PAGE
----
Between March 1, 2020, and April 25, 2020, a total of 505 059 deaths were reported in the US; 87 001 (95% CI, 86 578-87 423) were excess deaths, of which 56 246 (65%) were attributed to COVID-19. In 14 states, more than 50% of excess deaths were attributed to underlying causes other than COVID-19; these included California (55% of excess deaths) and Texas (64% of excess deaths) (Table). The 5 states with the most COVID-19 deaths experienced large proportional increases in deaths due to nonrespiratory underlying causes, including diabetes (96%), heart diseases (89%), Alzheimer disease (64%), and cerebrovascular diseases (35%) (Figure). New York City experienced the largest increases in nonrespiratory deaths, notably those due to heart disease (398%) and diabetes (356%).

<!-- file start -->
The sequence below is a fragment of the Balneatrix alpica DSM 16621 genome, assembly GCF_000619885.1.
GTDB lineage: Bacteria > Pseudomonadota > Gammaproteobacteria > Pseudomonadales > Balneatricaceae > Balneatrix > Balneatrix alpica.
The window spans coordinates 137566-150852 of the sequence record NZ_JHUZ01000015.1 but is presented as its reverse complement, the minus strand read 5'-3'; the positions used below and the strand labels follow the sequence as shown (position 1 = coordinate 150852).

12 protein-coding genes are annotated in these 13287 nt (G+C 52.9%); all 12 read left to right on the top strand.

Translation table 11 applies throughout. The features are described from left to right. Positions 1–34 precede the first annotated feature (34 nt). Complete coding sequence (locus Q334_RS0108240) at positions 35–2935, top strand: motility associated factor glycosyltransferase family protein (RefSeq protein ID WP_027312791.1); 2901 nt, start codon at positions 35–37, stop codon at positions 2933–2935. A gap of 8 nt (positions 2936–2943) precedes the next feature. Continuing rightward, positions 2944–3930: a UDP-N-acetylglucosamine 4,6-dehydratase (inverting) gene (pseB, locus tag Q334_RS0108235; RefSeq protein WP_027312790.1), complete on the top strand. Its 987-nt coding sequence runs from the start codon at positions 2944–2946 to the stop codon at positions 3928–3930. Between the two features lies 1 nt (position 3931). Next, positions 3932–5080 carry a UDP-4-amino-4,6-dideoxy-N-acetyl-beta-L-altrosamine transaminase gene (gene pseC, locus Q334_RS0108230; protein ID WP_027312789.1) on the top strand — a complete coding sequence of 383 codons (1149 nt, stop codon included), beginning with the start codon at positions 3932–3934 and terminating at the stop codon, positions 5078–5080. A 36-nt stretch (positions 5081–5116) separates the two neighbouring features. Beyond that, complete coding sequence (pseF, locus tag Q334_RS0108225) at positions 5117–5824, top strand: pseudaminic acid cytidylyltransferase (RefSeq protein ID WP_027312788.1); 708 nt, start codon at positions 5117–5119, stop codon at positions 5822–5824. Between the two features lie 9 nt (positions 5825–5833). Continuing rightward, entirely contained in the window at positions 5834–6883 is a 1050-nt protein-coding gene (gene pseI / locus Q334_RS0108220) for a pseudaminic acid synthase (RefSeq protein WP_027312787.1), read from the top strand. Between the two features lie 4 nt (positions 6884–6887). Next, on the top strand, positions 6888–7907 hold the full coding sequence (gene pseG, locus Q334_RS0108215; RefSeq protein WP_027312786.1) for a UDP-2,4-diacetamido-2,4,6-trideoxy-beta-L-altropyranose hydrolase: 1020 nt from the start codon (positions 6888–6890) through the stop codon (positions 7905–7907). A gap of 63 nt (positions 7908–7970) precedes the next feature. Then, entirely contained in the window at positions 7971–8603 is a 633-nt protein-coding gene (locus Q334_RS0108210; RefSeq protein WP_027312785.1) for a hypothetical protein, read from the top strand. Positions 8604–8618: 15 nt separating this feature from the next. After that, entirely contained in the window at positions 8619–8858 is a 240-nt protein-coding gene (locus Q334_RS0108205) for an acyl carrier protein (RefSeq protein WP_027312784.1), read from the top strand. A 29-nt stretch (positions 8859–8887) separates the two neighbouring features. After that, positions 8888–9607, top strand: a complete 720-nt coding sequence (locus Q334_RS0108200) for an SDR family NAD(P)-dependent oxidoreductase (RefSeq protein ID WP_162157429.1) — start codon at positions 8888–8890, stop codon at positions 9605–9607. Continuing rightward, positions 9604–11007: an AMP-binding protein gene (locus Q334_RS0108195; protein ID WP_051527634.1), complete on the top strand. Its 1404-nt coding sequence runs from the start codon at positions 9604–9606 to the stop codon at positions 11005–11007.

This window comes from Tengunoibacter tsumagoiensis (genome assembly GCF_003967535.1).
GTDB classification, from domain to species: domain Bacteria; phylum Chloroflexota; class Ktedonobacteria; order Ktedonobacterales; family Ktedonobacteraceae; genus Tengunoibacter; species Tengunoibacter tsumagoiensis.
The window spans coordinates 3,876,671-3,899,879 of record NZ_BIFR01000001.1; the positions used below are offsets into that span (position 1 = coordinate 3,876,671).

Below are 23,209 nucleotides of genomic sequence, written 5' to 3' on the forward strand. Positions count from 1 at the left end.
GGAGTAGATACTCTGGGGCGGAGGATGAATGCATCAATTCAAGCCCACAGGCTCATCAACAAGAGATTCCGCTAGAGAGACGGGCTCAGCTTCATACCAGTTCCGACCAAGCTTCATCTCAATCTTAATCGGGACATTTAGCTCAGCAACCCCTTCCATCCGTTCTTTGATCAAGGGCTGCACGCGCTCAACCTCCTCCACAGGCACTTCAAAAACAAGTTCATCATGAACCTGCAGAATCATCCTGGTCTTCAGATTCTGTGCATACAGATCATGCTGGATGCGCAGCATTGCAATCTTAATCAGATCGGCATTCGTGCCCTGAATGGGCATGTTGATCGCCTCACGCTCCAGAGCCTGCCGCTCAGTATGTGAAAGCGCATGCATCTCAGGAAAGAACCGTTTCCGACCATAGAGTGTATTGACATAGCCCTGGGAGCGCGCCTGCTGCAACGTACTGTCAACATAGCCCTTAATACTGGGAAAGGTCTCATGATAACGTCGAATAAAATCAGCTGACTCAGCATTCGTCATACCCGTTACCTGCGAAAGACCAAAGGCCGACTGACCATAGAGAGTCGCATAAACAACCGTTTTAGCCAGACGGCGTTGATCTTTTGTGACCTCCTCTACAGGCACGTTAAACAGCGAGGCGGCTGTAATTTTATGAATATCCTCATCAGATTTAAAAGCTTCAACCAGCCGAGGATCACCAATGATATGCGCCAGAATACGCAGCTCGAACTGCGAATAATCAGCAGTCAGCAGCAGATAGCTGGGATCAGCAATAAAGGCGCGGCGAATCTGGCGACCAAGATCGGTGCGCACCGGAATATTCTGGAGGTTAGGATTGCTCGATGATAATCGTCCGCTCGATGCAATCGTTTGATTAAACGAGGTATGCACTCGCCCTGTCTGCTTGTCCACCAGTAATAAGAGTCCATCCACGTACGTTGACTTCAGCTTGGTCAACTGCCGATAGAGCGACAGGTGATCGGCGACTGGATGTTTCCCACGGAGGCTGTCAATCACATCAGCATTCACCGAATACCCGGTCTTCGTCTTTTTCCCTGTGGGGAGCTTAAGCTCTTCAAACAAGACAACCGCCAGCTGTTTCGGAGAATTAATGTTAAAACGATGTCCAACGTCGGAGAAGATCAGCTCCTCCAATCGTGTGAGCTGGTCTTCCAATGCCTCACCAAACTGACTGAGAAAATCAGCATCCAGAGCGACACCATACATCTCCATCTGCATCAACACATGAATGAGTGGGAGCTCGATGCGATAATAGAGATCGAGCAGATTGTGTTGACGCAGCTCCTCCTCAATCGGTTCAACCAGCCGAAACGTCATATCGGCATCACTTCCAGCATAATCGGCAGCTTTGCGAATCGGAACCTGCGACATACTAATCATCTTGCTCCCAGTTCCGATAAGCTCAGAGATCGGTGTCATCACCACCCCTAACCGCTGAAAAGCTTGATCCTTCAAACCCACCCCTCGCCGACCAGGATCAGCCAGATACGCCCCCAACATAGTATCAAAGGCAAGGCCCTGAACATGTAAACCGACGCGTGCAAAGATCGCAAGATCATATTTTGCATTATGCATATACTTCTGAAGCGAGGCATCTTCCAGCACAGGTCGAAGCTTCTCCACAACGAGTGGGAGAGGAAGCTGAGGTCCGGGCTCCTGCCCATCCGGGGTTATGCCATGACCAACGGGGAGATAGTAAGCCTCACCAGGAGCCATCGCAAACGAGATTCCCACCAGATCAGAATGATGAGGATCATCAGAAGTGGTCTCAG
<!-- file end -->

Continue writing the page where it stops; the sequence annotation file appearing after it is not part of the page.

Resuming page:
These estimates suggest that the number of COVID-19 deaths reported in the first weeks of the pandemic captured only two-thirds of excess deaths in the US. Potential explanations include delayed reporting of COVID-19 deaths and misattribution of COVID-19 deaths to other respiratory illnesses (eg, pneumonia) or to nonrespiratory causes reflecting complications of COVID-19 (eg, coagulopathy, myocarditis). Few excess deaths involved pneumonia or influenza as underlying causes.
This study has limitations, including the reliance on provisional data, potentially inaccurate death certificates, and modeling assumptions. For example, modeling epidemiologic years instead of calendar years would reduce the excess deaths estimate to 73 524.